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COGNOSCENTI VS INTELLIGENTSIA - THE FULL STORY
Ricardo's Original Artwork Design

“That has to be, in all honesty, the most requested song on this show since God Save The Queen”
John Peel, BBC Radio One, 27th April 1999

"Originally it was a 20 minute art piece, that just looped round and round. So..... be thankful”
Ricardo Autobahn - Northwest Tonight
13th December 1999

“Hamster Hit Just A Laugh Says Cuban Boy Skreen”
Teletext News Headlines - 9th December 1999

“Resistance is futile”
Lard

The idea of melding ephemeral novelty to something altogether more sinister has long appealed to us. Like hearing a musical box in a horror film, there is nothing more appropriate to highlight something, than something totally inappropriate. So, in a sense, when people claimed “Cognoscenti Vs. Intelligentsia” was ironic, they were misguided but not wholly incorrect.

To be honest, “CVI” began life as something that would be an unfinished relic, a throwaway piece of fluff to play to friends, make them laugh, and then go and do something more important. For a few weeks, it did indeed languish as the Roger Miller loop, a disco beat, and very little else. Repeating itself ad nauseum, until one of us unearthed some film samples, and we realised that, by snipping and positioning them we could actually create some sort of comment - a cut and paste lyric - some sort of (shh!) situationist subversion...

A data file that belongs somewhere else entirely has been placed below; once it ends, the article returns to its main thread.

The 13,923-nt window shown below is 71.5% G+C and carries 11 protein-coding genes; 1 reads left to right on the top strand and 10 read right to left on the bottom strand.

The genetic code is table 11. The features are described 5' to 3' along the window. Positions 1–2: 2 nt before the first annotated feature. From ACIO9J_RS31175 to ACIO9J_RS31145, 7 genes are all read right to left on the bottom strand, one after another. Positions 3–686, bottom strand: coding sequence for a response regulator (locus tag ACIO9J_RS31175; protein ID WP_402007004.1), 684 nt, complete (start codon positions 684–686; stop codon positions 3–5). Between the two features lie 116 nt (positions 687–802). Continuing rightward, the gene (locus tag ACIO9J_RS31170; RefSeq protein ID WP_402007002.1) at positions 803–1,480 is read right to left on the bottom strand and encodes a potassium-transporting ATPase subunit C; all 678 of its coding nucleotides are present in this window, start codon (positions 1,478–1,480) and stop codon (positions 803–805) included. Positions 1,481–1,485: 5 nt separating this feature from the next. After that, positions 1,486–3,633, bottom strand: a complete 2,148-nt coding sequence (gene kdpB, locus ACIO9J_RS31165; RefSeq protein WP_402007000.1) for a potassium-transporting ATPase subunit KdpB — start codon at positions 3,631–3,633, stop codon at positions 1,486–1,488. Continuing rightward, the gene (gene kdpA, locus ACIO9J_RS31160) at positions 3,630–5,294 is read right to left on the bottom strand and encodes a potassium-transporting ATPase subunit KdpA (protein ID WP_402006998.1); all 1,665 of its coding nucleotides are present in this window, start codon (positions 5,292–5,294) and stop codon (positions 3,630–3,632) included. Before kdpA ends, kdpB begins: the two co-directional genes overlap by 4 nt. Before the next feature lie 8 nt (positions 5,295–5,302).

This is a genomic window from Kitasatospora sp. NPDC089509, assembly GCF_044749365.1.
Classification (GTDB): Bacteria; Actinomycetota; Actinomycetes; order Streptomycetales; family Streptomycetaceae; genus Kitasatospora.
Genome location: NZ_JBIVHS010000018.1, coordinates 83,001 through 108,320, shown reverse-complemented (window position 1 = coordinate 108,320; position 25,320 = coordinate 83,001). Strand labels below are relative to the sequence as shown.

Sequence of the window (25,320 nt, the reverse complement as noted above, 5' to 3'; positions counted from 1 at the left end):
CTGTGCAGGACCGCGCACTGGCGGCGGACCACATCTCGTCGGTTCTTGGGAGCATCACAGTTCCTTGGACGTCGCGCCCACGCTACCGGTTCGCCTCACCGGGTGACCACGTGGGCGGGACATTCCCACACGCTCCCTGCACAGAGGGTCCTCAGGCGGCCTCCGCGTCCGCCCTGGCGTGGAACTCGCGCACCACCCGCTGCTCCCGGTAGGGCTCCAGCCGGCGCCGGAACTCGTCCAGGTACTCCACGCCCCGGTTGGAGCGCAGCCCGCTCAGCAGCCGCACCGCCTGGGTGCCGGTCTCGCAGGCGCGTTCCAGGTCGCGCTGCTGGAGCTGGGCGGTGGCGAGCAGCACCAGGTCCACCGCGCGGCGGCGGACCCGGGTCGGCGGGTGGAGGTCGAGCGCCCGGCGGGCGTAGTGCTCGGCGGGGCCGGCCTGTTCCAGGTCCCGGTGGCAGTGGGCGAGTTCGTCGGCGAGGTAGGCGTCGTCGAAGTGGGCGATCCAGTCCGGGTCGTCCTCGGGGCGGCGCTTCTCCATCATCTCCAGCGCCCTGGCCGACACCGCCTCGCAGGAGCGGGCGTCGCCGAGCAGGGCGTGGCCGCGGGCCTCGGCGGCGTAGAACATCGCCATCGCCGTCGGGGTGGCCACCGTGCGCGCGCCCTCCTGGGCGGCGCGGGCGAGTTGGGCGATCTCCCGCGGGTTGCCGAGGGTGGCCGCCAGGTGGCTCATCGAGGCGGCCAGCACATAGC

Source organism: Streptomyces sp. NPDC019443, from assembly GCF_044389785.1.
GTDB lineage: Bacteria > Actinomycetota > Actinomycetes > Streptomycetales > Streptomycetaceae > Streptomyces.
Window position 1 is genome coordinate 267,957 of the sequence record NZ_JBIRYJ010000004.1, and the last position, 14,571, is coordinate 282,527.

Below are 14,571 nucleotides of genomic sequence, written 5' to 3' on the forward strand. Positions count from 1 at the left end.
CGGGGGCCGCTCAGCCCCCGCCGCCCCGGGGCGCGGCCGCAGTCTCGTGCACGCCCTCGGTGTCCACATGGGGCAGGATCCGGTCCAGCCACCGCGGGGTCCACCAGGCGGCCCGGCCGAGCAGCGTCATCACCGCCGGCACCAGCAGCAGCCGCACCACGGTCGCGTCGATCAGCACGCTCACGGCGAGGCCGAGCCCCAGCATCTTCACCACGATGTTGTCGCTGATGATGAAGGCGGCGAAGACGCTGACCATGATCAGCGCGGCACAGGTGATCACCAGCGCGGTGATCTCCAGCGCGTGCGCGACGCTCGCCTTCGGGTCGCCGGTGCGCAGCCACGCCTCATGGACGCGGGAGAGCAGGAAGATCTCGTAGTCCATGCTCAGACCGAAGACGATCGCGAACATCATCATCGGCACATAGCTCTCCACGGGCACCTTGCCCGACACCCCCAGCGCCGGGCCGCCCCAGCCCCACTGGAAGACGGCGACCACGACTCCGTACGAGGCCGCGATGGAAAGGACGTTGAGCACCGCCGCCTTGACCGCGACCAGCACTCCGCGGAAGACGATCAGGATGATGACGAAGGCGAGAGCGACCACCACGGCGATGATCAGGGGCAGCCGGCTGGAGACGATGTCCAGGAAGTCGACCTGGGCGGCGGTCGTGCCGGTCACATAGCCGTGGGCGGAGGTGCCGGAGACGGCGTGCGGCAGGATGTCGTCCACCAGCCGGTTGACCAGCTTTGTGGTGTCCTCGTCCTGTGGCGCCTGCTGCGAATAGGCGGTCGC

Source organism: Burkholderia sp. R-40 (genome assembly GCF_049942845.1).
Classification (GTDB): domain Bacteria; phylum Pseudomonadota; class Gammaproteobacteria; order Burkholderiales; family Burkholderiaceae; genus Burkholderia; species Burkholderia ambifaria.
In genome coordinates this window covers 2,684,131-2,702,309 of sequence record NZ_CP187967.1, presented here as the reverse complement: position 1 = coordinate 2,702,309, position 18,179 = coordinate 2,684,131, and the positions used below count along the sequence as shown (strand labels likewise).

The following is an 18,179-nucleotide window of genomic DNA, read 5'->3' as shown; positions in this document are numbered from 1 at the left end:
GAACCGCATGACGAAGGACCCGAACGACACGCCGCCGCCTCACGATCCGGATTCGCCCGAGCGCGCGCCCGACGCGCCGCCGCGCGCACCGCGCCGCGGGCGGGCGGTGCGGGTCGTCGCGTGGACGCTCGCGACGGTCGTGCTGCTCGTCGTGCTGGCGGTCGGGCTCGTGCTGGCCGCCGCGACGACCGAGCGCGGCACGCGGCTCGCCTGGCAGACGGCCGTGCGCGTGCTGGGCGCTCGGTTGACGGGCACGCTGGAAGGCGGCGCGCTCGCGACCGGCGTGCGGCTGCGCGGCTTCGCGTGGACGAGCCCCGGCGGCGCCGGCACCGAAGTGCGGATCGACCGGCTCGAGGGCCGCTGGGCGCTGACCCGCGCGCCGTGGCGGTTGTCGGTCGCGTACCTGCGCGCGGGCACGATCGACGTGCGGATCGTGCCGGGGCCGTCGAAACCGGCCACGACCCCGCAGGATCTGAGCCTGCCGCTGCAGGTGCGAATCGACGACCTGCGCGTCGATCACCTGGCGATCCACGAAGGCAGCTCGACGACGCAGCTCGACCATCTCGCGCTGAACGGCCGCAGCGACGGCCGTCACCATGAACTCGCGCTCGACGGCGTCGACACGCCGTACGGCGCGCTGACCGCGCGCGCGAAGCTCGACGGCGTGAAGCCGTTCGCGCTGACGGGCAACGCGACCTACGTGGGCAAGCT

All the stuff we ever said in interviews was true. There is a lot more truth that we never told the tabloids, which may or may not come out on this page.

The first truth that we told was that it got sent to Peel, “almost by accident”. To reiterate, this is true. True we tells ya. We’d got into a groove of sending John Peel homemade, one-off CDRs, which he received gratefully and regularly played, to our delight and surprise. Indeed, we’d already fluked another minor radio hit the previous September, when a song - famously based on the idea by journalist Stephen Eastwood - called OH MY GOD! THEY KILLED KENNY sneaked onto a Peel CD to fill space. At the time of writing “CVI”, that song had just become our debut single on a 7” vinyl release, had been voted the sixth best record of the year by Peel listeners (before it came out), we’d recorded a session for the Peel show and we were feeling like pop stars. Illustration

After the Festive 50 success, there was a lean period. We had no idea how to go about getting a deal, how to capitalise on our marginal success, and there was a lengthy gap of twelve weeks after the Peel Session aired when nothing else caught the imagination of the radio. We stared into the future and couldn’t work out for the life of us what to do. The CDR we made for John in March was, and you have to believe us on this, purely for his own personal interest. In the hope he’d give us some input, and to let him see what we’d been doing since the Peel Session. “CVI” was the first track on the CD, and if we’d ever have believed he’d have played it on air we would have branded ourselves as misguided and given up then. No, it’ll make him chuckle, we said, but if there’s anything to spark his imagination it’ll be the industrial tinges of DATACRIME, the happy hardcore stylings of MOON MICE ON ICE, the plaintive mandolin twang of LITTLE SADIE. Those tracks are ideal for the Peel Show, we thought.

The 7th April, 1999, didn’t really seem like being The Day That Changed Our Lives. Nondescript as far as we remember. We’re not even sure we tuned in to Peel that night.

But he played it.

Cuban Boys EMI Promo Photo

With a comment along the lines of “The first time you hear that, it’s brilliant. The third time, it’s the most annoying thing in the world. You’ll be hearing that again”. He also, prophetically, proclaimed it to be